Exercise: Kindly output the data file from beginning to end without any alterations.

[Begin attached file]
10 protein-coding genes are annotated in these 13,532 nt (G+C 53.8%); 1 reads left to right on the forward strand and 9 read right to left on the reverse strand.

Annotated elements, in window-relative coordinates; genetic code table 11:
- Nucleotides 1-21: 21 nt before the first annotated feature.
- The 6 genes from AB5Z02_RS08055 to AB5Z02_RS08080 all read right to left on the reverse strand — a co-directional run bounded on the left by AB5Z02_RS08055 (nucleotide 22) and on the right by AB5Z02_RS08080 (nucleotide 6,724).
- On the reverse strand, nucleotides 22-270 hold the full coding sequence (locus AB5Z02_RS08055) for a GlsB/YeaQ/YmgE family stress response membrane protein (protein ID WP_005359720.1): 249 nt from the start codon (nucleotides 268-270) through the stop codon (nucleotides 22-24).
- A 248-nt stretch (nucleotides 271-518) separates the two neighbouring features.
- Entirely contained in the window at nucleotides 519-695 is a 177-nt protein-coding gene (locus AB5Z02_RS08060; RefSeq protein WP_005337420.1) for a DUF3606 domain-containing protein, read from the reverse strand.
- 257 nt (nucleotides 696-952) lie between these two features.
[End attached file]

10 protein-coding genes are annotated in these 13,532 nt (G+C 53.8%); 1 reads left to right on the forward strand and 9 read right to left on the reverse strand.

Annotated elements, in window-relative coordinates; genetic code table 11:
- Nucleotides 1-21: 21 nt before the first annotated feature.
- The 6 genes from AB5Z02_RS08055 to AB5Z02_RS08080 all read right to left on the reverse strand — a co-directional run bounded on the left by AB5Z02_RS08055 (nucleotide 22) and on the right by AB5Z02_RS08080 (nucleotide 6,724).
- On the reverse strand, nucleotides 22-270 hold the full coding sequence (locus AB5Z02_RS08055) for a GlsB/YeaQ/YmgE family stress response membrane protein (protein ID WP_005359720.1): 249 nt from the start codon (nucleotides 268-270) through the stop codon (nucleotides 22-24).
- A 248-nt stretch (nucleotides 271-518) separates the two neighbouring features.
- Entirely contained in the window at nucleotides 519-695 is a 177-nt protein-coding gene (locus AB5Z02_RS08060; RefSeq protein WP_005337420.1) for a DUF3606 domain-containing protein, read from the reverse strand.
- 257 nt (nucleotides 696-952) lie between these two features.